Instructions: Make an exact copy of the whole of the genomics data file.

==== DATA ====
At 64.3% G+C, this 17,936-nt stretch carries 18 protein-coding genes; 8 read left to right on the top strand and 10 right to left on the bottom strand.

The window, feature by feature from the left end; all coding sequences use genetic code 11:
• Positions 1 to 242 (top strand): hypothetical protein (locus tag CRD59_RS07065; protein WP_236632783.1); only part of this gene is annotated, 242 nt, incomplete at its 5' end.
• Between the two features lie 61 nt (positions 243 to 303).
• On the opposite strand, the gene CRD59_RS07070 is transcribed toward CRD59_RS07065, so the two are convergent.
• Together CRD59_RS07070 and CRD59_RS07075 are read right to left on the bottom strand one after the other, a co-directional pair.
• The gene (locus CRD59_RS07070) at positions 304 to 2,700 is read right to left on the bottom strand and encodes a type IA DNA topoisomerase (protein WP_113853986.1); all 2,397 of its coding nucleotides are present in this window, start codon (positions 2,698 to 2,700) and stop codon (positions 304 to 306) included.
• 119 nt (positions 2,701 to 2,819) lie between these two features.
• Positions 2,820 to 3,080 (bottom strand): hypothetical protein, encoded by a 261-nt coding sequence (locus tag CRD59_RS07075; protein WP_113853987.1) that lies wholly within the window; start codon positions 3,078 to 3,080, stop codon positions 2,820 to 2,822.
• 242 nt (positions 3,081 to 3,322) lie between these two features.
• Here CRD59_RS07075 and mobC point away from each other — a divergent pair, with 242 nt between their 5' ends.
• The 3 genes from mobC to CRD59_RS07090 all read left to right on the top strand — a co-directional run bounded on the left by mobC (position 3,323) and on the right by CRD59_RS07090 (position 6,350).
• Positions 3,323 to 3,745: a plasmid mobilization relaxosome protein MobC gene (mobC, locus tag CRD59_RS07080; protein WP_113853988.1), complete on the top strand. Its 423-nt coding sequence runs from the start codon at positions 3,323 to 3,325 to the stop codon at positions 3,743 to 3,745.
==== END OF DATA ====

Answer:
At 64.3% G+C, this 17,936-nt stretch carries 18 protein-coding genes; 8 read left to right on the top strand and 10 right to left on the bottom strand.

The window, feature by feature from the left end; all coding sequences use genetic code 11:
• Positions 1 to 242 (top strand): hypothetical protein (locus tag CRD59_RS07065; protein WP_236632783.1); only part of this gene is annotated, 242 nt, incomplete at its 5' end.
• Between the two features lie 61 nt (positions 243 to 303).
• On the opposite strand, the gene CRD59_RS07070 is transcribed toward CRD59_RS07065, so the two are convergent.
• Together CRD59_RS07070 and CRD59_RS07075 are read right to left on the bottom strand one after the other, a co-directional pair.
• The gene (locus CRD59_RS07070) at positions 304 to 2,700 is read right to left on the bottom strand and encodes a type IA DNA topoisomerase (protein WP_113853986.1); all 2,397 of its coding nucleotides are present in this window, start codon (positions 2,698 to 2,700) and stop codon (positions 304 to 306) included.
• 119 nt (positions 2,701 to 2,819) lie between these two features.
• Positions 2,820 to 3,080 (bottom strand): hypothetical protein, encoded by a 261-nt coding sequence (locus tag CRD59_RS07075; protein WP_113853987.1) that lies wholly within the window; start codon positions 3,078 to 3,080, stop codon positions 2,820 to 2,822.
• 242 nt (positions 3,081 to 3,322) lie between these two features.
• Here CRD59_RS07075 and mobC point away from each other — a divergent pair, with 242 nt between their 5' ends.
• The 3 genes from mobC to CRD59_RS07090 all read left to right on the top strand — a co-directional run bounded on the left by mobC (position 3,323) and on the right by CRD59_RS07090 (position 6,350).
• Positions 3,323 to 3,745: a plasmid mobilization relaxosome protein MobC gene (mobC, locus tag CRD59_RS07080; protein WP_113853988.1), complete on the top strand. Its 423-nt coding sequence runs from the start codon at positions 3,323 to 3,325 to the stop codon at positions 3,743 to 3,745.